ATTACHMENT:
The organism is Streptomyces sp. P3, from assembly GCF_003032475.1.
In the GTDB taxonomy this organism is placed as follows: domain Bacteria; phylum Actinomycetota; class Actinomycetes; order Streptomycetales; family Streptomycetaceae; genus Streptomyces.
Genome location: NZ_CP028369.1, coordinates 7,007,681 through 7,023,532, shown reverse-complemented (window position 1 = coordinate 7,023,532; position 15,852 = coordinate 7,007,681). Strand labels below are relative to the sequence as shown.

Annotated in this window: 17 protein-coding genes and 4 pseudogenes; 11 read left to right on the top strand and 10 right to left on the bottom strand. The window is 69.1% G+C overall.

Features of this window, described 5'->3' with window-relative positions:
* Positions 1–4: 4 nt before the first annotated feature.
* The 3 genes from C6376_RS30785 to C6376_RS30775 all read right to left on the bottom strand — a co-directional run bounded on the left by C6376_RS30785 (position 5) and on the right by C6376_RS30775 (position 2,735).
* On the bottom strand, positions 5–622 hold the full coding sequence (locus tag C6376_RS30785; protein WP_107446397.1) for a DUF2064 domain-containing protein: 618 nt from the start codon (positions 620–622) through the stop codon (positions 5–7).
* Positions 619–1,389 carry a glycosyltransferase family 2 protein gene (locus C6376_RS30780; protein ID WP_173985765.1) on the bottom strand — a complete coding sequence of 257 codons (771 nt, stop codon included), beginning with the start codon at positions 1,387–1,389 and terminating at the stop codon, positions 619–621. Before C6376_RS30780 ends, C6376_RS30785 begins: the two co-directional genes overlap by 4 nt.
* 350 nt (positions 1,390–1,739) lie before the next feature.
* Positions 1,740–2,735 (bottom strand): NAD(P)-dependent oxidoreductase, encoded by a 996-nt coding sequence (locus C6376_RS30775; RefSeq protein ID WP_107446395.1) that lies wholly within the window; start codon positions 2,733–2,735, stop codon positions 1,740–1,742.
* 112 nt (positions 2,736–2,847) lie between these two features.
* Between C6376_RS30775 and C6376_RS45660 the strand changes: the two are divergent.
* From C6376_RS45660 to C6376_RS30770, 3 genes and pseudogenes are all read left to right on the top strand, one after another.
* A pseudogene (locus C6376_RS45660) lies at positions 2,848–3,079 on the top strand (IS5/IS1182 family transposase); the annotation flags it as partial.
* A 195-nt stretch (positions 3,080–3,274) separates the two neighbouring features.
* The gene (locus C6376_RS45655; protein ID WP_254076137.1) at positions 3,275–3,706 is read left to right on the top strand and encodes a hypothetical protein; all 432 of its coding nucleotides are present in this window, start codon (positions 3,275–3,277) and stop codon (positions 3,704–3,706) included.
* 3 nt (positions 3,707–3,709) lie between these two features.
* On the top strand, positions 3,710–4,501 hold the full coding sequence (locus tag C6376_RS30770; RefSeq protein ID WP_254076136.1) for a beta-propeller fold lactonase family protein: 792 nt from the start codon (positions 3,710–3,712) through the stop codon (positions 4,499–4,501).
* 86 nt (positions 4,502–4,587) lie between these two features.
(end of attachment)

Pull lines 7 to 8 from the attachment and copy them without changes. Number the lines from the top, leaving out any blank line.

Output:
* The 3 genes from C6376_RS30785 to C6376_RS30775 all read right to left on the bottom strand — a co-directional run bounded on the left by C6376_RS30785 (position 5) and on the right by C6376_RS30775 (position 2,735).
* On the bottom strand, positions 5–622 hold the full coding sequence (locus tag C6376_RS30785; protein WP_107446397.1) for a DUF2064 domain-containing protein: 618 nt from the start codon (positions 620–622) through the stop codon (positions 5–7).